An article in UCLA’s Daily Bruin reports that UCLA just made a big mistake. The administration took $23 million in fees that students had contributed to renovate two buildings and spent that money instead to renovate two different ones.
Actually the story is a little more complicated than that – we’re simplifying it here to make the point that student fees really do add up. When one university – and a public one at that – has $23 million lying around to plunk with, that’s a pretty good indication that all those fees that students are paying every year are not chump change. They really add up.
At Ohio State University, for example, students pay a $25 student activity fee. Sounds like a paltry sum, right? Well maybe, but a look at the university’s website shows that all those $25 contributions add up to $4 million a year. Where does the university spend that money? Here’s a breakdown:
- 52.75% campus-wide programming administered by Ohio Union Activities Board (OUAB)
- 15% Discount Ticket Program (formerly known as Explore Columbus)
- 12.75% student organization funding
- 8.5% student government funding
- 7% Signature Events funding
- 4% Buck-i-Serv (Alternative Breaks Program)
We’re not sure what Buck-i-Serve is. Sounds like it might have something to do with beavers?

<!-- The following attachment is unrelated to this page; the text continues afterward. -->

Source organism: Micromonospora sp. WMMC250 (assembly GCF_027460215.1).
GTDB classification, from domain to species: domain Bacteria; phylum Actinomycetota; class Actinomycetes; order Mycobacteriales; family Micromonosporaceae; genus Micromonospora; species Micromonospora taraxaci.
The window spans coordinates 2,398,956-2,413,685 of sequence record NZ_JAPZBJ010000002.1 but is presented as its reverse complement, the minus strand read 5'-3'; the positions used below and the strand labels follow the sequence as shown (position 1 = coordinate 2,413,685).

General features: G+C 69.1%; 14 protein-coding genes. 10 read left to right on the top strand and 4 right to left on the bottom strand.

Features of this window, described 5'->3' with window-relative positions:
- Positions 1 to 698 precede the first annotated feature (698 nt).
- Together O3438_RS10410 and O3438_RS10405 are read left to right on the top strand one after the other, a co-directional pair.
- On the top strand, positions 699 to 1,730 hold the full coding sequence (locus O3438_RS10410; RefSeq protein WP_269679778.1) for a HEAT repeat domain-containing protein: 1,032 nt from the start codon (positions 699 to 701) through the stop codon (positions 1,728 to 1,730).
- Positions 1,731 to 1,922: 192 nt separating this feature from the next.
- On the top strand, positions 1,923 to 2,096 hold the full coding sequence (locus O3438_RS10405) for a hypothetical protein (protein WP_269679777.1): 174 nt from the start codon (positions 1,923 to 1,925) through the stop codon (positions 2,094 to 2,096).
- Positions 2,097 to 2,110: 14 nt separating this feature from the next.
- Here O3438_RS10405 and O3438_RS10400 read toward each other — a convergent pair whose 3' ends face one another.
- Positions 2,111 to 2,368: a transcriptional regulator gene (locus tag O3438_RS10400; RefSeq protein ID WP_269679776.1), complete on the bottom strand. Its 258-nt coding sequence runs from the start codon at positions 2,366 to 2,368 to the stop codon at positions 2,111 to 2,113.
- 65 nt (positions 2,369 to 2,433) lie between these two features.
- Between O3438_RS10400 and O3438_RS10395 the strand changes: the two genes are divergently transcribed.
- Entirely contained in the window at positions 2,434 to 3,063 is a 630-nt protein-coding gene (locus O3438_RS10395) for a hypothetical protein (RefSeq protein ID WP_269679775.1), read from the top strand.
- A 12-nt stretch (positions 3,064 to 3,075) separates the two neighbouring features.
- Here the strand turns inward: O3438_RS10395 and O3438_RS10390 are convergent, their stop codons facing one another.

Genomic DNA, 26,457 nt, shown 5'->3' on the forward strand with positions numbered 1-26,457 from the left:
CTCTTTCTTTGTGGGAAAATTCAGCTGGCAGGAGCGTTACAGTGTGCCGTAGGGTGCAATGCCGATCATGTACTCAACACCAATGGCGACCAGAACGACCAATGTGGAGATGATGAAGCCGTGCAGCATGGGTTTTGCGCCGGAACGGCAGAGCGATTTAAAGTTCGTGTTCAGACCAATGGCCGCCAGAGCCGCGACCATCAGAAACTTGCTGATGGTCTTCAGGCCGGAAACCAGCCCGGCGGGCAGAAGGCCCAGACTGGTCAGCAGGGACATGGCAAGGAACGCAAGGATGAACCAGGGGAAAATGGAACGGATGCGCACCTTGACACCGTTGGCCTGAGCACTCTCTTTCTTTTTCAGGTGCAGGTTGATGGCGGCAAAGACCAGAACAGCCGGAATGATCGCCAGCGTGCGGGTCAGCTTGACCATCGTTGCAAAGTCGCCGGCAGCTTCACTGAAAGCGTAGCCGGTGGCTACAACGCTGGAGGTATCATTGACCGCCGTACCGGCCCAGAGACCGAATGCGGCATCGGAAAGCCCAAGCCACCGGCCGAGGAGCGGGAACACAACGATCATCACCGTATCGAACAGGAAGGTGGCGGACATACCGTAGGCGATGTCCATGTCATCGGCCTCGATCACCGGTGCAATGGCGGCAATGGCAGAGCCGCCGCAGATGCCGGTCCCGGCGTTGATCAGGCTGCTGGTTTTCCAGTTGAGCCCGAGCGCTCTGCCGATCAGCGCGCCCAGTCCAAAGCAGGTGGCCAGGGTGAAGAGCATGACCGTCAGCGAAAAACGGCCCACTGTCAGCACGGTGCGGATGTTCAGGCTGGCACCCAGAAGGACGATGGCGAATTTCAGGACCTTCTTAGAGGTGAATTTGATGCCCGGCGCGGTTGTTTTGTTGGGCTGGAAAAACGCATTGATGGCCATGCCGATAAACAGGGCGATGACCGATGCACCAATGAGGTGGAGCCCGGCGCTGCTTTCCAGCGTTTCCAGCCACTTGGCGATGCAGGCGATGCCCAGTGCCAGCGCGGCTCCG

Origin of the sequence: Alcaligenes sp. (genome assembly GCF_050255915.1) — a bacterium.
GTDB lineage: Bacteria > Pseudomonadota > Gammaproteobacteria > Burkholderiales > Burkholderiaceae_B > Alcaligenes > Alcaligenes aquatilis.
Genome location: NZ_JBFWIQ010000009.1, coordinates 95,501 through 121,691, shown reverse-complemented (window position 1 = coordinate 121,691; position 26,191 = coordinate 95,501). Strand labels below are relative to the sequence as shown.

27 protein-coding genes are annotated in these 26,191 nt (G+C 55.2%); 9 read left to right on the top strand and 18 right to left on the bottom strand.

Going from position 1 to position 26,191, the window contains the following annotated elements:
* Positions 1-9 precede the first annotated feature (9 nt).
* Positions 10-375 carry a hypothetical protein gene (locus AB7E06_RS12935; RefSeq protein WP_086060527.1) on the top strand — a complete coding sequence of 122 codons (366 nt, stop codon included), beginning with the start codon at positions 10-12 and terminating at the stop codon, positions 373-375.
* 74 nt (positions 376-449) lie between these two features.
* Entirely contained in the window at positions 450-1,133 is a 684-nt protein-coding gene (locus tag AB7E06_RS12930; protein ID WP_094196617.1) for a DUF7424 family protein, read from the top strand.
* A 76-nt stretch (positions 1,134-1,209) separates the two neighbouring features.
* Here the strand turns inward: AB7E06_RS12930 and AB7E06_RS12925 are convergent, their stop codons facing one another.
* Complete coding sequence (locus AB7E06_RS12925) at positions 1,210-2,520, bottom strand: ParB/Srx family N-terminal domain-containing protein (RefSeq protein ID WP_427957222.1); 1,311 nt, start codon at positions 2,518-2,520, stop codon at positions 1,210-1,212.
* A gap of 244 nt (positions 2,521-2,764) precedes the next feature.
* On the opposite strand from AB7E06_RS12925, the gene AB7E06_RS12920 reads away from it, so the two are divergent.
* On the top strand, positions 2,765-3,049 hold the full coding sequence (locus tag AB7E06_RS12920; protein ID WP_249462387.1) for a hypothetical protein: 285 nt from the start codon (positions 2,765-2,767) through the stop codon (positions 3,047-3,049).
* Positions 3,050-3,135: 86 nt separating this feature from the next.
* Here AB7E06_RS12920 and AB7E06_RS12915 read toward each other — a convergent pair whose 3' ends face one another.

But no mistake about it – if your tuition bill is about $26,000 to attend a state college or $48,000 to attend a private one, that’s only the start of what you are expected to pay. For example . . .
Tuition and Fees at a Small Eastern Liberal Arts College
- Tuition: $40,350
- Matriculation Fee: $700 (for first-year students only)
- Student Activity Fee: $325
- Room Fee: $7,580
- Meal Plan: depends on plan selected
And here are some estimated expenses that are not included in that summary . . .
- Clothing and linens: $1,200
- Computer and peripherals: c. $1,200
- Daily coffee: $1,000
- Dorm fridge and furnishings: $250
- Textbooks: $500
- Transportation in and around campus: $500
- Transportation between home and school: depends
And let’s not forget what you have to pay just to apply to college. Here are some estimates . . .
- Standardized test fees: $300
- Tutoring to take standardized tests: $1,500
- Application fees to 10 colleges: $1,000
- Travel to visit 10 colleges: $6,000
It all makes the idea of going to college online pretty attractive, right? For example here at StraighterLine there are no tuition fees, no dorms or meal plans, no standardized tests, no campus visits, no student activity fee, and certainly no Buck-i-Serv. Granted, you still need a computer, clothes a place to live, and coffee. But chances are you have those things already. Why should you pay some college for them?
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